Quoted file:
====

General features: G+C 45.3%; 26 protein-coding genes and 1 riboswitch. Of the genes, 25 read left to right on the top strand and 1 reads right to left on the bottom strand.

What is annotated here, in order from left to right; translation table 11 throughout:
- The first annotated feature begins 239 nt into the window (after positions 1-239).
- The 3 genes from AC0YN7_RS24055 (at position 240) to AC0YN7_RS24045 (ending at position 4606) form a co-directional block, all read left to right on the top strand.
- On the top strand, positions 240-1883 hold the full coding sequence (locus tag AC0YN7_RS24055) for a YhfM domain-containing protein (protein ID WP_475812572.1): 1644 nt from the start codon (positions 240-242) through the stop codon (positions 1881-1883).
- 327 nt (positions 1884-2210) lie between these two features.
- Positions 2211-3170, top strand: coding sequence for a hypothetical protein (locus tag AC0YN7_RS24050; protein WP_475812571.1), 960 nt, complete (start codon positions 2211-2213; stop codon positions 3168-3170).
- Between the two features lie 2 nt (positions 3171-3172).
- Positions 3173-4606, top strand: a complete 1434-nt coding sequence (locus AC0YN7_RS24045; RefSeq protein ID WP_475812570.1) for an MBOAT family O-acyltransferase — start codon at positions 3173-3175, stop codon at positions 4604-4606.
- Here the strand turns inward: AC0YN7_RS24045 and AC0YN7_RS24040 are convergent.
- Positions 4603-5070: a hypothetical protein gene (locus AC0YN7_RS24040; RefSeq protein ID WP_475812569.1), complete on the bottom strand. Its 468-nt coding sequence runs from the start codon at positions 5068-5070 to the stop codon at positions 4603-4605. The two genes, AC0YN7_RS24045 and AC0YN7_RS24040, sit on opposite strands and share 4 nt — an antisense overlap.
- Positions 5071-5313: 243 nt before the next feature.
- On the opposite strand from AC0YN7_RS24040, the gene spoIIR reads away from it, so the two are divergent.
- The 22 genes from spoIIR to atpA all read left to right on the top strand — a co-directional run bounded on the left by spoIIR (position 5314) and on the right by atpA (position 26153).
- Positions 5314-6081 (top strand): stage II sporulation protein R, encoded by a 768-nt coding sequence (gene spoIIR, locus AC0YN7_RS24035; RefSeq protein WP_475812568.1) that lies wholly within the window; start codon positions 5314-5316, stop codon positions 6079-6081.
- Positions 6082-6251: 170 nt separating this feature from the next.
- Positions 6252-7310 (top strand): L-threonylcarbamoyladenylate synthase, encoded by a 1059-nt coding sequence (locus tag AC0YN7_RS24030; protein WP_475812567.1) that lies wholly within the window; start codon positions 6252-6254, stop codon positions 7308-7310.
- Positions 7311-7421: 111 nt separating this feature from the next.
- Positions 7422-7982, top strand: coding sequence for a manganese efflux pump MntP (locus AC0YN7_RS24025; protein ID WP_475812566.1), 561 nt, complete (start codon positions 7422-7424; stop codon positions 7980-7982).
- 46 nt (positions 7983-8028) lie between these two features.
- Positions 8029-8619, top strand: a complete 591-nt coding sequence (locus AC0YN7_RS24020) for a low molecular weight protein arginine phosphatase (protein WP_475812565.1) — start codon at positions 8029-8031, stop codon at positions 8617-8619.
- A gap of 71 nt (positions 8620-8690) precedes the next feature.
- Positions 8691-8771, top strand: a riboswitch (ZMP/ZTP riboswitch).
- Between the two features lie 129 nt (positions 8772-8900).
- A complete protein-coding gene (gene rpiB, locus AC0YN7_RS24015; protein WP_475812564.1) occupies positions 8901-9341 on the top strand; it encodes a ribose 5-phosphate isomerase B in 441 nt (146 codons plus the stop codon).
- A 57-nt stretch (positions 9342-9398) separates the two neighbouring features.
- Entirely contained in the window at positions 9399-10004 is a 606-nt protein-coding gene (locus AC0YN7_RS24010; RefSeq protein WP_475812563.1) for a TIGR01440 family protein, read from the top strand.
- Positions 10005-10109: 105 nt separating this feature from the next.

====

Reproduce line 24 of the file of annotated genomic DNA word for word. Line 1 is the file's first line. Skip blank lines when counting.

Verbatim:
- Between the two features lie 129 nt (positions 8772-8900).